And yet, in that moment Brian felt somehow deeply connected to him. And somehow through that connection Brian’s heart was now opened.
It had been a while since Brian had felt spiritually energized in a church meeting. But on this day, things came alive. As he played and the congregation sang, it sounded and felt incredibly beautiful and alive to him. It brought him to tears. The sacrament was deeply moving. Even the speakers seemed especially inspired and relevant.
When the meeting ended, Brian was playing the postlude music as ward members made their way out of the chapel. As he was finishing, he felt a tap on the back of his shoulder. He turned to see a fellow ward member he didn’t know at all. He remembered trying to engage this fellow in conversation once at a ward camp, but the man was rather reserved and the conversation was awkward.
Hi Brian. I’m sorry, I don’t know you. In fact, I had to look your name up on LDS tools after the meeting ended. But I had a distinct impression come to me during the meeting. I’m supposed to tell you that God loves you deeply. I’m just supposed to tell you that.
Brian thanked him, he walked away, and Brian sat, stunned in awe and gratitude.
Terryl and I sat and nodded as he finished the story. Wow!
But it was not the end of the story. Brian had more.
Well, here’s the thing. That guy who tapped me on the shoulder. A week later he was called as my new bishop.
Wait, you mean that’s the guy who called you in to his office to read you the riot act?
Yup. . . How do I make sense of that?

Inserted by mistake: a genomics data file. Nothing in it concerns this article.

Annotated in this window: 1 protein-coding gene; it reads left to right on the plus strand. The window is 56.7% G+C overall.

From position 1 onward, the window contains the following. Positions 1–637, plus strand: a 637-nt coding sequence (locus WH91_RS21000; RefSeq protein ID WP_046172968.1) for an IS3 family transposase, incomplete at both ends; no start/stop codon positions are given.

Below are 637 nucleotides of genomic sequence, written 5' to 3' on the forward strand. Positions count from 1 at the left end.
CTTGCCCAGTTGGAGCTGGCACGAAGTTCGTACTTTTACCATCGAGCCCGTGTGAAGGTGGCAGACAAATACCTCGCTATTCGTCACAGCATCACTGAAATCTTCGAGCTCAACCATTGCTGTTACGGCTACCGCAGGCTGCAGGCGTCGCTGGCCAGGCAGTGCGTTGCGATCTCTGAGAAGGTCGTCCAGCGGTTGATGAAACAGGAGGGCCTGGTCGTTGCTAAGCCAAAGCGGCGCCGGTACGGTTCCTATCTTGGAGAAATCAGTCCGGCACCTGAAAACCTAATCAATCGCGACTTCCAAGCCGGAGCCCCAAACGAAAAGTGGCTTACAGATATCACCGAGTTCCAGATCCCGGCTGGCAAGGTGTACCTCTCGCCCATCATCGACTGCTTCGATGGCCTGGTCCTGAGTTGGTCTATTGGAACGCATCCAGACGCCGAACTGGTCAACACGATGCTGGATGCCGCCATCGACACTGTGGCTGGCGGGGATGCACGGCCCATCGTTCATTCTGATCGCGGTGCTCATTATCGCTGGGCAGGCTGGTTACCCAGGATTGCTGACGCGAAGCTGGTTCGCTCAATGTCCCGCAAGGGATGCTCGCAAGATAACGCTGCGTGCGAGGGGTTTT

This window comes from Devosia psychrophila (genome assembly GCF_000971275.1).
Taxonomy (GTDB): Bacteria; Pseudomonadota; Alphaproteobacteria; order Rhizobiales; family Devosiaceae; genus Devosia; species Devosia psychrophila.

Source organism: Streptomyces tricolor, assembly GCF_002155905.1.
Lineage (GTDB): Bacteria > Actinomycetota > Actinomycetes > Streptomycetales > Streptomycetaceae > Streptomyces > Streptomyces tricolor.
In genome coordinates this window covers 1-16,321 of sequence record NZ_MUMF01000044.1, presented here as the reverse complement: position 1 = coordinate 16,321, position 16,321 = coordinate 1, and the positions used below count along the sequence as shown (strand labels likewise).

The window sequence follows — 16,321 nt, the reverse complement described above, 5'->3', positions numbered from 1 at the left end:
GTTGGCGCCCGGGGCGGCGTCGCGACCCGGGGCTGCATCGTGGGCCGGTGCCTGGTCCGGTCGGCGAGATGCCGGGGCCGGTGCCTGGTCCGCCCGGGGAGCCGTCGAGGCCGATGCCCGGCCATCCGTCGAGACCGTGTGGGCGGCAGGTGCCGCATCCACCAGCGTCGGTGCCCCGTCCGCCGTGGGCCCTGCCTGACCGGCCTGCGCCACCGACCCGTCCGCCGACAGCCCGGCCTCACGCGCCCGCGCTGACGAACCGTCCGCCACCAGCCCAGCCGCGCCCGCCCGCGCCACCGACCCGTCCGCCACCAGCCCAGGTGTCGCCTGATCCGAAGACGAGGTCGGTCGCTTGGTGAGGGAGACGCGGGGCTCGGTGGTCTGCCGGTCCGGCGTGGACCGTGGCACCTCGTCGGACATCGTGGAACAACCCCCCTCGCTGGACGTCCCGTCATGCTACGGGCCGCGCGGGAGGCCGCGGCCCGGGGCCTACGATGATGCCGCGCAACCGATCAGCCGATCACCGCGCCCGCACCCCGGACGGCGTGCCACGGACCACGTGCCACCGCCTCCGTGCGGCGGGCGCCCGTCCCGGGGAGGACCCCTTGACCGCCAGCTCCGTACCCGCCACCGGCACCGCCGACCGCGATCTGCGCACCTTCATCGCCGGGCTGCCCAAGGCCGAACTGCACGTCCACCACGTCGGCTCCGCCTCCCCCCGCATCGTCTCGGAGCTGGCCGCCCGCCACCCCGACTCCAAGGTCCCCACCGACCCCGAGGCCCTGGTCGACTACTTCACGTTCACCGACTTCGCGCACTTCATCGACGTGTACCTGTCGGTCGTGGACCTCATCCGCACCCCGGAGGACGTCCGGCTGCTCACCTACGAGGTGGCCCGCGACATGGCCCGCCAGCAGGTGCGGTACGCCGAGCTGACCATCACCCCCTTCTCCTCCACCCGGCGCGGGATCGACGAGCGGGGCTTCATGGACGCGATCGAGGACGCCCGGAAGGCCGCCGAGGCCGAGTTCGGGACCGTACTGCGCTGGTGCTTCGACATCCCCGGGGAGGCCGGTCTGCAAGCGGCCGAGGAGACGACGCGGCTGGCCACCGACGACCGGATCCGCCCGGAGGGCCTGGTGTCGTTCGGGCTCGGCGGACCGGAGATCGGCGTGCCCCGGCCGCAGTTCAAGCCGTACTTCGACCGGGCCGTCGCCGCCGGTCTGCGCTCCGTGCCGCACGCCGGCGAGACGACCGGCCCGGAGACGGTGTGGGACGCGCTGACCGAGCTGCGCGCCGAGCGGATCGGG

We pondered a bit. But we were out of time and needed to get to other appointments.
Tell you what, I said. You give that some thought and let’s follow up in a day or two.
A couple of days later Brian called. The hurt and confusion from his experience in the bishop’s office was still there. He was still struggling to make sense of it. How could a person be so inspired in ministering to him in one moment and then seem so fearful and hostile the next? How could he trust this new bishop? He wanted my thoughts on this strange experience.
Ok. I shall be Daniel to your King Nebuchadnezzar, I said jokingly.
You were seeking clarity. You wanted to feel God’s love. You really wanted to connect directly, vertically with God. Instead, God decided to connect with you horizontally, through your ward members. And not just any ward members. The ones you probably least wanted to connect with.
We went on to explore the meaning of this together. Here’s some of what we concluded.
Maybe we’re not meant to simply approach God one-to-one. That would be too simple. We talked about the great Christian symbol—the cross. It is at the intersection of the vertical and the horizontal members of the cross that we find Christ. Christ calls us to approach God in community, in all our weakness. This is what building Zion is all about.
But community is messy. We don’t get to choose our ward members. It can be hard work. It can be painful. We make ourselves vulnerable to be hurt by people we are called to trust and love, and who are called to trust and love us. It’s like a family in that way. The same people who can be vessels of Christ’s grace to us in one moment can wound us (or at least our egos) in the next moment.
Brian had been on both sides of this equation with this Bishop. Now, he had to choose how to respond.
With grace? With enough humility to consider the possibility that there might be something to learn from this painful advice? With empathy and trust that as this good man serves this ward he will grow in his office and better learn the healer’s art?
Christ’s message to Brian seemed clear enough. This life is not a solitary journey. We are meant to grow together, in creative tension with each other. The work of love is messy by design, maybe messier than we’ll ever know. It must be painful at times if it is to be real.
If anyone knows the pain attached to love, it is Christ himself. And because of that, we trust in His grace. The kind of grace that touches us in unexpected but powerful ways.